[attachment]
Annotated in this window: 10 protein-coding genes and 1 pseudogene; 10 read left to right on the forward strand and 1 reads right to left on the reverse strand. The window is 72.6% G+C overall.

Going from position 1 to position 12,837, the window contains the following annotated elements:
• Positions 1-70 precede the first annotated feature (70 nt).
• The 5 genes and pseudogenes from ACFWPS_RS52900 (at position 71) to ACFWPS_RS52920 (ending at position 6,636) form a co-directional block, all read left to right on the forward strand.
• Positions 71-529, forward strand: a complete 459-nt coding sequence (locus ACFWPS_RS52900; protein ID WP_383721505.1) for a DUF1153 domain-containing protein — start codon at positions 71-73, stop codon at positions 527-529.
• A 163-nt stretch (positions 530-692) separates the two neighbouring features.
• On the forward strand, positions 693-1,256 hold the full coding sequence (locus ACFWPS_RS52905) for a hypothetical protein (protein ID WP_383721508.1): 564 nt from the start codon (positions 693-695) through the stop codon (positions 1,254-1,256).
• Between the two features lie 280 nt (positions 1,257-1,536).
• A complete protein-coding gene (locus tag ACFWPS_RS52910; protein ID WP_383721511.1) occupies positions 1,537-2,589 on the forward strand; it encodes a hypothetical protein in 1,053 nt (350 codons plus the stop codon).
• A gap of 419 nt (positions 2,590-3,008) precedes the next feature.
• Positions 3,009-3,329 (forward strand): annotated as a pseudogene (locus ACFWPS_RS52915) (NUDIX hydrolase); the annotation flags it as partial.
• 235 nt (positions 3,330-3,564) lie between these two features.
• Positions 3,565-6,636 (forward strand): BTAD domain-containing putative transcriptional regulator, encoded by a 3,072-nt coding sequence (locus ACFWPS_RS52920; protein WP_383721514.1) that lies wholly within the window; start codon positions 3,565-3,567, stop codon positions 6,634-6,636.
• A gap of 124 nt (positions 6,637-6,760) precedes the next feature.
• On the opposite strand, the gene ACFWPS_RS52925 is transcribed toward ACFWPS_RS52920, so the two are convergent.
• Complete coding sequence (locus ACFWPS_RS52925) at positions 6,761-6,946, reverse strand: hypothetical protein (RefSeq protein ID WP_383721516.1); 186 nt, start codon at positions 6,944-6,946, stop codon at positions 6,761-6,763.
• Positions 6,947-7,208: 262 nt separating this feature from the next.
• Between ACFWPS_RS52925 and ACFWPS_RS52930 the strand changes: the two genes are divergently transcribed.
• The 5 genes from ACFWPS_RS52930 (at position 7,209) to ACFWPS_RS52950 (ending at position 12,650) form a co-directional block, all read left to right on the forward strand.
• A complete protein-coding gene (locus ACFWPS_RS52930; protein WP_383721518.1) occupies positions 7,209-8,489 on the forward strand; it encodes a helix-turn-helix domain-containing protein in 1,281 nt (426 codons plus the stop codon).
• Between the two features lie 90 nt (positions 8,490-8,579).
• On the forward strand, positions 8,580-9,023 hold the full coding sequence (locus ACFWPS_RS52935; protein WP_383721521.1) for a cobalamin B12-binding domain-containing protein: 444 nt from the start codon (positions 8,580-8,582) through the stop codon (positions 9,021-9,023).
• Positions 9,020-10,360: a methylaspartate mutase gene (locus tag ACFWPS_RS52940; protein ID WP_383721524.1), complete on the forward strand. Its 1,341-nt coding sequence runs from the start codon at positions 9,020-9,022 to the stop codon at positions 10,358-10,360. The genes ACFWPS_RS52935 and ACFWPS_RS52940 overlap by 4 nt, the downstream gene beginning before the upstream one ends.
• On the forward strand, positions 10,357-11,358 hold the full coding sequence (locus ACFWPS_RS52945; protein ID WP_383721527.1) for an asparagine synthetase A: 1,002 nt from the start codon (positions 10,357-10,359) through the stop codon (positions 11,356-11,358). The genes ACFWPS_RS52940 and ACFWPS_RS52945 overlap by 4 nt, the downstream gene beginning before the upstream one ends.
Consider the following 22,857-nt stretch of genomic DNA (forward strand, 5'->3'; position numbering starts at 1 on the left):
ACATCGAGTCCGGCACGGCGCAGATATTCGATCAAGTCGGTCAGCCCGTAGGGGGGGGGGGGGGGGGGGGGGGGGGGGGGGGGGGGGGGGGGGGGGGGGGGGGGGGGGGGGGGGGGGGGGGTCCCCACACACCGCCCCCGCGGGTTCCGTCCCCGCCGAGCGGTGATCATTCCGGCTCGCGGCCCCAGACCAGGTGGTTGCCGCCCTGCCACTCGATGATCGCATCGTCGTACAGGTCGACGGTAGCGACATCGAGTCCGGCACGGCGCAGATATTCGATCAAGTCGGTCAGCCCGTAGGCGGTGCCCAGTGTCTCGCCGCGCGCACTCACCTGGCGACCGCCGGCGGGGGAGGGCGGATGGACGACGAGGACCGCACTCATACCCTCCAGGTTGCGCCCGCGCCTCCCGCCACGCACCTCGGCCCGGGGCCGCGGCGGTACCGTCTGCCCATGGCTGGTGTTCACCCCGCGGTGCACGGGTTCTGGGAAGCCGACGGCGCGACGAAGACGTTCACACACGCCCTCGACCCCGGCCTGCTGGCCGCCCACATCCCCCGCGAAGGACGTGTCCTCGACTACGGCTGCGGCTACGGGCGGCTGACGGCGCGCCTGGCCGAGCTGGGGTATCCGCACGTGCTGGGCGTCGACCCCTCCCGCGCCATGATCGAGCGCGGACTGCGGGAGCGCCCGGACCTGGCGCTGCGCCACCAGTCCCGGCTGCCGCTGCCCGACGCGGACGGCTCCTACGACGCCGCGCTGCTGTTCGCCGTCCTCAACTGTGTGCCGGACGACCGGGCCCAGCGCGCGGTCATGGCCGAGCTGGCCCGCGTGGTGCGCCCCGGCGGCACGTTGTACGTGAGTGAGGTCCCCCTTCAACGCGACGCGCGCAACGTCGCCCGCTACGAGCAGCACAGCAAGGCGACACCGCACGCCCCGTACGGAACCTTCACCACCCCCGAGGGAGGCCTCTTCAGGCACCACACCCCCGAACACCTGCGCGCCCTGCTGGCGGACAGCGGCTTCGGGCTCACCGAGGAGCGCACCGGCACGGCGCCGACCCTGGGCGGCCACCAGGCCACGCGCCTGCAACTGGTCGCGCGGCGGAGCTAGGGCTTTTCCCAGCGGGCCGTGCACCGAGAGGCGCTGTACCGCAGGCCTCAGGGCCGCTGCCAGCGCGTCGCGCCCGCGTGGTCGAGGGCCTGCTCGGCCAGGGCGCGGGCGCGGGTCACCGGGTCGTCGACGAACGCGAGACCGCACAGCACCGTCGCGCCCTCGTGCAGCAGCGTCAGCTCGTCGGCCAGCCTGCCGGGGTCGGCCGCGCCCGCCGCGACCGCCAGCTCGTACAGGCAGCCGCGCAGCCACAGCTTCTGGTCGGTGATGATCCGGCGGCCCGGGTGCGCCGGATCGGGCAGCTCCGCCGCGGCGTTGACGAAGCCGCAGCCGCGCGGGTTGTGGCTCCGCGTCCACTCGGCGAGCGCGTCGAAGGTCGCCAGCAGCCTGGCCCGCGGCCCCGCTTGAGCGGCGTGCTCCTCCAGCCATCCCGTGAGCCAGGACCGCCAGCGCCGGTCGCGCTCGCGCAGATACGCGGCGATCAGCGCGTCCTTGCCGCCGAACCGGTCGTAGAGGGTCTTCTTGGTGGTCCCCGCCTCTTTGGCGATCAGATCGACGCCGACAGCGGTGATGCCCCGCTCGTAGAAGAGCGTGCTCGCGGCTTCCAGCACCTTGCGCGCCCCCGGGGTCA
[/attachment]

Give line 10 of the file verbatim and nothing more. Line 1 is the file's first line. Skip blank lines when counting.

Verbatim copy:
• A gap of 419 nt (positions 2,590-3,008) precedes the next feature.